"One of the greatest entry pages [from search results] are press releases," he says. "You have a lot of pages on a website, but chances are that you're going to [come up with] press releases on specific searches."
For example, Wright says a cell-phone company that wants to call its capabilities "mobile" technology in a release will lose the search game because the user will most likely type in "cell" when looking for a product. Search has come a long way, and those with antiquated websites might miss out. In the internet's early days, people may have been surprised to run the cursor over white space to find hidden text highlighted.
Josh Stylman, managing partner at Reprise Media, says this technique, called cloaking, was used to covertly influence the search engines. But search grew up, due in large part to Google, which uses link popularity as one of its primary search criteria.
In today's hyper-aware search world, search engines encountering a trick like cloaking would deem it spam. The rules, caveats, and changes occurring in proper search-engine optimization can make it difficult for a PR pro to keep up. Additionally, Stylman says many companies don't want to make the infrastructure commitment for proper SEO and, even if they do, they don't have the intellectual capital to put forth an effective campaign.
Wright says there are three important aspects to SEO: the page criteria, such as content and words; the coding aspect, so the search engine can actually read the text; and the off-the-page criteria, such as link-building. There are many sources available to guide you through these issues. For example, PR Newswire offers a service called Search Engine Visibility, done in partnership with search-engine marketer iCrossing, which optimizes press releases going over the wire for six months after the initial push.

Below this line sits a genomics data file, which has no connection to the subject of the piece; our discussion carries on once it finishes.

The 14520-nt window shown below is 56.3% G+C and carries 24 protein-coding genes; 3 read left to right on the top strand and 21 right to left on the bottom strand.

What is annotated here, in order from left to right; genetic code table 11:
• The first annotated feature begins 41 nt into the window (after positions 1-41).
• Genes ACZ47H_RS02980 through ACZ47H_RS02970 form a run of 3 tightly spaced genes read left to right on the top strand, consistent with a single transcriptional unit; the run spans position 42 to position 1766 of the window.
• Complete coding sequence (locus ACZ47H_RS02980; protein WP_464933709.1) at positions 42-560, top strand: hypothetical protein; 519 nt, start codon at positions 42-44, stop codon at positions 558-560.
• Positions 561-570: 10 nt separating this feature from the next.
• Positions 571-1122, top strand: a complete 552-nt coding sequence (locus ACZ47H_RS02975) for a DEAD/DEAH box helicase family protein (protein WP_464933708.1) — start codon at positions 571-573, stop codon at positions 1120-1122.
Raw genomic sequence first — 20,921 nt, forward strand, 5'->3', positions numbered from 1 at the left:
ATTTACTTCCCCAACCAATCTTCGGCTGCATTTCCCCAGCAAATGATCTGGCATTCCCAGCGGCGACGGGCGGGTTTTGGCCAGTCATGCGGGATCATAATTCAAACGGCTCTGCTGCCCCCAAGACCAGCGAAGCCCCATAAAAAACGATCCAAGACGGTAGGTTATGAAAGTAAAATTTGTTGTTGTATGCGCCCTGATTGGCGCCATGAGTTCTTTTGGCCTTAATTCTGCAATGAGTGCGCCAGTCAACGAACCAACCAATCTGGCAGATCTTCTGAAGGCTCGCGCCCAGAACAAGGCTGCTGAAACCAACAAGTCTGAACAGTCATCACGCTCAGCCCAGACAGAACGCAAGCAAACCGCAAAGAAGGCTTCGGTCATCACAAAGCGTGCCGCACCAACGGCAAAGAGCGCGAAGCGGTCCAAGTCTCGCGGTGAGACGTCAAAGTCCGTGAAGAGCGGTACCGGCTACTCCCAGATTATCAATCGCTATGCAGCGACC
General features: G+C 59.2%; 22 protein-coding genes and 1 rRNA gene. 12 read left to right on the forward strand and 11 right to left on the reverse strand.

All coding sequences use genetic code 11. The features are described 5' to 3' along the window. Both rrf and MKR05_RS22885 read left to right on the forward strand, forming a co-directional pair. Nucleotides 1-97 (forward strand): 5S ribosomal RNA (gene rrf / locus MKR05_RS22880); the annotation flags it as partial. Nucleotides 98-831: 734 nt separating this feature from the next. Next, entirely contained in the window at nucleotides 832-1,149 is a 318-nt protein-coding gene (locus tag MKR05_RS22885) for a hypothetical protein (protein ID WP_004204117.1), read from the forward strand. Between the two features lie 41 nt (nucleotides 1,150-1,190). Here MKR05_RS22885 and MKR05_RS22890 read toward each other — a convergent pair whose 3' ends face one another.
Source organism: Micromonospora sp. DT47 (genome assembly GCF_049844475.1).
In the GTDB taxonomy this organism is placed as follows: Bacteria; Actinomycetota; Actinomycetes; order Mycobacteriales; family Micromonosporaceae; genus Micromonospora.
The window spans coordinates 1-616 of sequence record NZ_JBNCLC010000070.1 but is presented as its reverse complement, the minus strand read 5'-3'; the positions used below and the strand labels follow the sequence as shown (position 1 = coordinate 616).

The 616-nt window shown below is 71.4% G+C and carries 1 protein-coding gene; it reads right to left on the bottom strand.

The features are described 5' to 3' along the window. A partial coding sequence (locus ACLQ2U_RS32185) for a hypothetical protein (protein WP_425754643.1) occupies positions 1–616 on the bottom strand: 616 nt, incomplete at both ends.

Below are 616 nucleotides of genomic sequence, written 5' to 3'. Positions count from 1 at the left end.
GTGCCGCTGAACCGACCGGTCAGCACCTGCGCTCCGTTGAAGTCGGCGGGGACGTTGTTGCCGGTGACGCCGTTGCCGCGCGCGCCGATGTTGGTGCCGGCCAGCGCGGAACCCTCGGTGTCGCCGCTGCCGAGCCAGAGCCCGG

Michelle Horowitz, VP of content development at PR Newswire, says that after the big bang of publicity in the first week, it's still important to have the press release in the search results for journalists doing trend pieces. So what can be done if, like Vibrant Media, a search on your company name reveals unflattering links?
The first entry on Google refers to Vibrant's website, calling itself a "pioneer," but the second entry lists the personal blog of Weblogs Inc. chairman Jason Calacanis, and is entitled, "Vibrant Media ashamed of themselves."
If there's any doubt that traditional PR is still important, when asked what his firm would do about Vibrant's situation, Stylman said the post listing was the "democratic nature of organic search at play."
Essentially, due to the linking popularity of Calacanis' post, it would be hard for Vibrant to push out its message. His advice? Try to do some damage control.
Do work with SEO firms on the wording of press releases
Do realize that the public may search with different terms than you may use
Do make sure the SEO firm has clients and a good track record
Don't think you can squash all negative information online with an SEO plan Don't think SEO firms are looking to usurp your messaging duties Don't try to optimize your own releases without professional help